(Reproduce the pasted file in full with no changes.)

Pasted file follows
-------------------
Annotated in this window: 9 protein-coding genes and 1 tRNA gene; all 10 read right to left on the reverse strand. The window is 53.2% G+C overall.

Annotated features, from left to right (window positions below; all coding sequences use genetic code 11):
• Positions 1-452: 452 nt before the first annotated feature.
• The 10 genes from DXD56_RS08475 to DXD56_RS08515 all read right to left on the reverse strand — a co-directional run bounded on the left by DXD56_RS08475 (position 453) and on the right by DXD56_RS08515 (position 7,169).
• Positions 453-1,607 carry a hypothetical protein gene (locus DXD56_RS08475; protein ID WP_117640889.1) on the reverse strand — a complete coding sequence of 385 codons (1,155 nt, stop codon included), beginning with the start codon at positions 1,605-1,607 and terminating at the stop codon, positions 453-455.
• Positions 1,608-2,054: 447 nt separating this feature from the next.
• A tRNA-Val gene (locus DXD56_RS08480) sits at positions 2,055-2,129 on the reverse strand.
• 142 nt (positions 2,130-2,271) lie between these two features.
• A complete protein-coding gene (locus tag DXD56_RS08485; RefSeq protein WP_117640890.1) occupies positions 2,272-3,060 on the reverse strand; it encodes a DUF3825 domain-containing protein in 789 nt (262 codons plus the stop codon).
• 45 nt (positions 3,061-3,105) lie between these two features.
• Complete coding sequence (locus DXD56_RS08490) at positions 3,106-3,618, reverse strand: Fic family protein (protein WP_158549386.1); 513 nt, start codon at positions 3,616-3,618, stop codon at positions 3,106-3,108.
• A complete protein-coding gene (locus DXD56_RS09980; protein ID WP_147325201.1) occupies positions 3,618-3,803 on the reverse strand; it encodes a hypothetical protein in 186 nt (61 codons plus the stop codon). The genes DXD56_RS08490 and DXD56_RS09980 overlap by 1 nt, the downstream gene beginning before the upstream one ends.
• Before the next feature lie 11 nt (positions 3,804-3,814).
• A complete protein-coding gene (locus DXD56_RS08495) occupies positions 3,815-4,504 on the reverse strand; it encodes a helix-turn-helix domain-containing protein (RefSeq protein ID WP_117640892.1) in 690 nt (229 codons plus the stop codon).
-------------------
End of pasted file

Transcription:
Annotated in this window: 9 protein-coding genes and 1 tRNA gene; all 10 read right to left on the reverse strand. The window is 53.2% G+C overall.

Annotated features, from left to right (window positions below; all coding sequences use genetic code 11):
• Positions 1-452: 452 nt before the first annotated feature.
• The 10 genes from DXD56_RS08475 to DXD56_RS08515 all read right to left on the reverse strand — a co-directional run bounded on the left by DXD56_RS08475 (position 453) and on the right by DXD56_RS08515 (position 7,169).
• Positions 453-1,607 carry a hypothetical protein gene (locus DXD56_RS08475; protein ID WP_117640889.1) on the reverse strand — a complete coding sequence of 385 codons (1,155 nt, stop codon included), beginning with the start codon at positions 1,605-1,607 and terminating at the stop codon, positions 453-455.
• Positions 1,608-2,054: 447 nt separating this feature from the next.
• A tRNA-Val gene (locus DXD56_RS08480) sits at positions 2,055-2,129 on the reverse strand.
• 142 nt (positions 2,130-2,271) lie between these two features.
• A complete protein-coding gene (locus tag DXD56_RS08485; RefSeq protein WP_117640890.1) occupies positions 2,272-3,060 on the reverse strand; it encodes a DUF3825 domain-containing protein in 789 nt (262 codons plus the stop codon).
• 45 nt (positions 3,061-3,105) lie between these two features.
• Complete coding sequence (locus DXD56_RS08490) at positions 3,106-3,618, reverse strand: Fic family protein (protein WP_158549386.1); 513 nt, start codon at positions 3,616-3,618, stop codon at positions 3,106-3,108.
• A complete protein-coding gene (locus DXD56_RS09980; protein ID WP_147325201.1) occupies positions 3,618-3,803 on the reverse strand; it encodes a hypothetical protein in 186 nt (61 codons plus the stop codon). The genes DXD56_RS08490 and DXD56_RS09980 overlap by 1 nt, the downstream gene beginning before the upstream one ends.
• Before the next feature lie 11 nt (positions 3,804-3,814).
• A complete protein-coding gene (locus DXD56_RS08495) occupies positions 3,815-4,504 on the reverse strand; it encodes a helix-turn-helix domain-containing protein (RefSeq protein ID WP_117640892.1) in 690 nt (229 codons plus the stop codon).